# Homework Help: Downward acceleration greater than g

1. Jan 21, 2004

### mmfoley

Hello,

I am taking a Natural and Physical Sciences course. As math and sciences aren't my strongest subjects, I am really struggling, reading things over and over again, and they are just not sinking in. For example, I understand the acceleration of gravity - g. I think that something can have a downward acceleration greater than g, - at least I think this is correct based on my notes, but I do not understand exactly how.

Would the following be accurate? – When an object first falls it is unbalanced, until the force of air resistance is large enough to balance the acceleration of gravity. So until it balances out, it is falling faster g. Since the object is falling down, this would mean that while unbalanced it has a downward acceleration greater than g.

Help!!

Thank you!
mmfoley

2. Jan 21, 2004

### HallsofIvy

No, you are confusing speed with acceleration!

If there were no air resistance, the object would fall with acceleration g.

With air resistance, its acceleration is always less than g.

Since air resistance is proportional to speed, initially there will be very little resistance. The acceleration will be close to g, only very slightly less. As speed increases, so will air resistance so acceleration will go down. When speed is high enough that air resistance, upward, is equal to gravitational force, downward, (weight), the acceleration is 0,not g. The speed is now constant, not the acceleration.

Acceleration of a body falling through the air is initially g, then decreases to 0. It's speed is initially 0, then increases to it "terminal velocity".

3. Jan 21, 2004

### HallsofIvy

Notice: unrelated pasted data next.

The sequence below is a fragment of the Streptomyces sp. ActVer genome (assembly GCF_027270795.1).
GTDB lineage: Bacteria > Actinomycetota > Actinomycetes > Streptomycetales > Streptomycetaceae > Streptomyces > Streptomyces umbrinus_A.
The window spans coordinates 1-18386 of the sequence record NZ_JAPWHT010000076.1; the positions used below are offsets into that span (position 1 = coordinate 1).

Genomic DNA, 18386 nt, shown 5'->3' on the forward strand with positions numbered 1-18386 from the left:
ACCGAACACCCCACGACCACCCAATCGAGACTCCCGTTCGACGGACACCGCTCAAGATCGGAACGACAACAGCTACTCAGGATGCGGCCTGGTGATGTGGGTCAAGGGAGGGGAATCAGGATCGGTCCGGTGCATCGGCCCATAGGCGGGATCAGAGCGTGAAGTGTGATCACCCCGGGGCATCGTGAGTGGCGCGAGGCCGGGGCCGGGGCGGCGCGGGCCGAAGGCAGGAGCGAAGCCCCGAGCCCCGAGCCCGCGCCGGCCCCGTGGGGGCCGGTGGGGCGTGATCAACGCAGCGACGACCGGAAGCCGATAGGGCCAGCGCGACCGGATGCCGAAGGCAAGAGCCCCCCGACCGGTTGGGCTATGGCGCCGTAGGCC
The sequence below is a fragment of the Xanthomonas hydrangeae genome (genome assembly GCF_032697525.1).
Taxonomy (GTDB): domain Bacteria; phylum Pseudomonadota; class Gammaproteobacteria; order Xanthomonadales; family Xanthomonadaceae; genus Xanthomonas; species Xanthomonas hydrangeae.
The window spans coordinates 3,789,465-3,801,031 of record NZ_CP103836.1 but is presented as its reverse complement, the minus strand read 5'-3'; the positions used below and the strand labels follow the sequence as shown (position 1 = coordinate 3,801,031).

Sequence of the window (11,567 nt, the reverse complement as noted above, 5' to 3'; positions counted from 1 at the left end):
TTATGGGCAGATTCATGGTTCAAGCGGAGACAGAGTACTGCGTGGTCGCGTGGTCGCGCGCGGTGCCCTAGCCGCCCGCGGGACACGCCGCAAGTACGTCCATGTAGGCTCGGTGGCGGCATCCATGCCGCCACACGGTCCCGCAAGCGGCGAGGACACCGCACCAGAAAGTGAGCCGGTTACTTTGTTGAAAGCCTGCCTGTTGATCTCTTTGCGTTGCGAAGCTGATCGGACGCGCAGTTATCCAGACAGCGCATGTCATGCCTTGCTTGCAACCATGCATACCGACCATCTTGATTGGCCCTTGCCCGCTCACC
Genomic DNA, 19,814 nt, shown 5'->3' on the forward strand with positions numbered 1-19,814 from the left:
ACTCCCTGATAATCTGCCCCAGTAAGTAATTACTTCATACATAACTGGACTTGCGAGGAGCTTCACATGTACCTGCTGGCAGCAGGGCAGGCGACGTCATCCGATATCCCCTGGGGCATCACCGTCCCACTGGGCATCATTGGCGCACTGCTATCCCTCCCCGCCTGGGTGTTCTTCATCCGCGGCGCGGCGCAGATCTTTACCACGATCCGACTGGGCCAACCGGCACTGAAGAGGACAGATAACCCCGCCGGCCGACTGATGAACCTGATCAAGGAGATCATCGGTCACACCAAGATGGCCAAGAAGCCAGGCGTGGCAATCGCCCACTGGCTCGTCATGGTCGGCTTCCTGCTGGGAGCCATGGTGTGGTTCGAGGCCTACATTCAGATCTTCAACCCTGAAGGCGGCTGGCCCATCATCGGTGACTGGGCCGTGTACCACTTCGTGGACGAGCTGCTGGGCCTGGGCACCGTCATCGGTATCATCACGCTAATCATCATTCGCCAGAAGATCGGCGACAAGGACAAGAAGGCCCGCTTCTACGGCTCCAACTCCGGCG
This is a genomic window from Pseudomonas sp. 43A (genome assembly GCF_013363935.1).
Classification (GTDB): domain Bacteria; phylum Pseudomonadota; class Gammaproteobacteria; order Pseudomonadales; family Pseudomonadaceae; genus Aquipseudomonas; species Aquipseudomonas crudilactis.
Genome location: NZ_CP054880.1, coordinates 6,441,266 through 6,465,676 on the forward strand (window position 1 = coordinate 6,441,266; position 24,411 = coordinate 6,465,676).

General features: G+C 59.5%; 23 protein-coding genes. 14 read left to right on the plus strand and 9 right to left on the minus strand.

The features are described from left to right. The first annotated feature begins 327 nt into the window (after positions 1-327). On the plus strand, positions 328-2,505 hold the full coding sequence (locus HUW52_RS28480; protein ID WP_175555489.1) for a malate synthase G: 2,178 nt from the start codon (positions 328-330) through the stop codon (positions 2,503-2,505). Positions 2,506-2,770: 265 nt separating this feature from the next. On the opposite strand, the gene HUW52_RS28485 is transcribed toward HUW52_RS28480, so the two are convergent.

It is, of course, possible, to go downward with acceleration greater than g but not "falling". An airplane, diving downward with its engine force added to the force of gravity, would have acceleration greater than g.

4. Jan 21, 2004

### mmfoley

Thank you - one more question

Thank you for the help. Here is another question:

How do the mass and weight of an object at the earth's center compare with their values at the earth's surface?

I believe that as you move closer to the earth's center you get the gravitational attraction effect, but that is about where my knowledge runs out on this topic.

5. Jan 22, 2004

### HallsofIvy

You posted this as a separate thread and got very good answers there but I'll reply here.

As you move down into the earth, you are attracted only by the mass below you. It's a complicated calculation but it is possible to show that the gravitational attraction of the mass above you level cancels. Yes, since gravity depends on 1/R2, as you get closer to a mass gravitational pull (of that mass) increases but since volume (and so mass) below you depends on R3 the total gravitational pull (weight) depends on R3/R2= R. When R= 0, gravitational pull is 0.

The total gravitational pull at the center of the earth is 0 because you are pulled equally in all directions. Your "weight" will be 0. Of course, your "mass" stays the same.

6. Jan 22, 2004

### mmfoley

Thank you

Thank you for the quick response and help!

mmfoley